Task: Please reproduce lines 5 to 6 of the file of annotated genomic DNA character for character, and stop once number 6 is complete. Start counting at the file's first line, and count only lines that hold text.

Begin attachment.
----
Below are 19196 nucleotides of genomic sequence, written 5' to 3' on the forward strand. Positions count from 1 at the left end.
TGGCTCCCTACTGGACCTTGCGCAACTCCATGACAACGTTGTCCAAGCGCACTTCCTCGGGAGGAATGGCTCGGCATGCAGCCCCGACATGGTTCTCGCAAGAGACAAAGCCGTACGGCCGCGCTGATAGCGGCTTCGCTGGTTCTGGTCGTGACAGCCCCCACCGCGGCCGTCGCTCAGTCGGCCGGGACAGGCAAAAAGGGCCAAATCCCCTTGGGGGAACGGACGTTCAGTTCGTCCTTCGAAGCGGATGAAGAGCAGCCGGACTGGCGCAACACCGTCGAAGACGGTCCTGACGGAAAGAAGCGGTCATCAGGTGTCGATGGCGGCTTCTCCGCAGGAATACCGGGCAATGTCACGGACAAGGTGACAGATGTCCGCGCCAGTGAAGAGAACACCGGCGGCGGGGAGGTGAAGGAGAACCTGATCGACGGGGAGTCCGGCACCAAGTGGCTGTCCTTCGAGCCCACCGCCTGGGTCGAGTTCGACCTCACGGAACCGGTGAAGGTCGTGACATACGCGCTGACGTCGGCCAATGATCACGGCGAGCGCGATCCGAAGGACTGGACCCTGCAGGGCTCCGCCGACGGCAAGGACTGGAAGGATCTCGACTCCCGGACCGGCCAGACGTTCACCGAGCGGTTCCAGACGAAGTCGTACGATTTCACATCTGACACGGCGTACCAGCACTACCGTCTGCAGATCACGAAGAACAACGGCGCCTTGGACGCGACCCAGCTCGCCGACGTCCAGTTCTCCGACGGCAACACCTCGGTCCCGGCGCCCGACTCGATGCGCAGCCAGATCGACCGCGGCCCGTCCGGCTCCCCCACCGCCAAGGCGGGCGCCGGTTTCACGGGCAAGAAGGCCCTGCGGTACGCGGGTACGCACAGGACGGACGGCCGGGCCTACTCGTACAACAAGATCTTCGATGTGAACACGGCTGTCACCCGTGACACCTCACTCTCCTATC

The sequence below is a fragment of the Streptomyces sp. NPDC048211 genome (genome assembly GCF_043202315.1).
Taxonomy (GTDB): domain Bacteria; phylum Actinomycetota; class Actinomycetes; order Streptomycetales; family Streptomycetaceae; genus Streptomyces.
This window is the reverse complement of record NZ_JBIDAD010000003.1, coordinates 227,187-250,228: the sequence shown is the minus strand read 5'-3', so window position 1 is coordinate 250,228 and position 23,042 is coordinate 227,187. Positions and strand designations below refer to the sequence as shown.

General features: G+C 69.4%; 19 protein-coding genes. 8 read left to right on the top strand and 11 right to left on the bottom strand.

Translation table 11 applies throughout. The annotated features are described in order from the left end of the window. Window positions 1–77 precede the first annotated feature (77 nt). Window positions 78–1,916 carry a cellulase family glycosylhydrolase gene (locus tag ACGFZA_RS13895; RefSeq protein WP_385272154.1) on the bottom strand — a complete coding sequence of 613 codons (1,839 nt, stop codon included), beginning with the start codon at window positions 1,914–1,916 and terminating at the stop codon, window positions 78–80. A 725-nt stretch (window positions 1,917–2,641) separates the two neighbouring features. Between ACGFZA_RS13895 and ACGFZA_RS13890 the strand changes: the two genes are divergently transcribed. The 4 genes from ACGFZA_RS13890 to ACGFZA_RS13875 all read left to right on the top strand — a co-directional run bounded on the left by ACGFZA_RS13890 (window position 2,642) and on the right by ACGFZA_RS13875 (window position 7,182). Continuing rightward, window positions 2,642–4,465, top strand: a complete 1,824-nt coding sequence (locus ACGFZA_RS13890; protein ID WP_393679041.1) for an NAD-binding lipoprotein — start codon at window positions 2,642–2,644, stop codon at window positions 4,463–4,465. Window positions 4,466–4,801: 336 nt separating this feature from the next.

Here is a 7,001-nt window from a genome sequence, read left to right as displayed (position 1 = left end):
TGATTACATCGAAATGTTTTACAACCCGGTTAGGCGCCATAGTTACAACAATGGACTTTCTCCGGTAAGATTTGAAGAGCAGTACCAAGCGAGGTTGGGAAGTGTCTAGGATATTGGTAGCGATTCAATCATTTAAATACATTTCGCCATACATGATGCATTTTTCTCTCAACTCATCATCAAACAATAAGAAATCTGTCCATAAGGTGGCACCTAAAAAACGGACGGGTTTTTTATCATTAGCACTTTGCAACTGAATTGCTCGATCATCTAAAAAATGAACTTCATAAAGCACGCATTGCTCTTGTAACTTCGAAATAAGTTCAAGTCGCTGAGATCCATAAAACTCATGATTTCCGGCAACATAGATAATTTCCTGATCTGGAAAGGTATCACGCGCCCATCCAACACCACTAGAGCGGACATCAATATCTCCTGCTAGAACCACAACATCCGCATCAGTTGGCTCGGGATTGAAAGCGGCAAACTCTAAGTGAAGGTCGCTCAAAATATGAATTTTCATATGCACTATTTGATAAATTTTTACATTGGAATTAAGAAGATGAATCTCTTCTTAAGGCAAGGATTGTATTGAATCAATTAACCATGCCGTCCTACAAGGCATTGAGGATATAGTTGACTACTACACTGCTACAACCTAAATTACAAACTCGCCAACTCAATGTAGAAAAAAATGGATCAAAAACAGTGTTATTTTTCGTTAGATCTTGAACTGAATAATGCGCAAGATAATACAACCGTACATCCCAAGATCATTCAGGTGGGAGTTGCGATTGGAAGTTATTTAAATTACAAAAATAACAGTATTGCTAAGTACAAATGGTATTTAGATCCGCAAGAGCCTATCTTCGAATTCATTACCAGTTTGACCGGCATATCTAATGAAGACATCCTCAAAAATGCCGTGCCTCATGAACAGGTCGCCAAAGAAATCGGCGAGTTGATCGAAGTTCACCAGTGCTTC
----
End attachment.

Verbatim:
This window is the reverse complement of record NZ_JBIDAD010000003.1, coordinates 227,187-250,228: the sequence shown is the minus strand read 5'-3', so window position 1 is coordinate 250,228 and position 23,042 is coordinate 227,187. Positions and strand designations below refer to the sequence as shown.

General features: G+C 69.4%; 19 protein-coding genes. 8 read left to right on the top strand and 11 right to left on the bottom strand.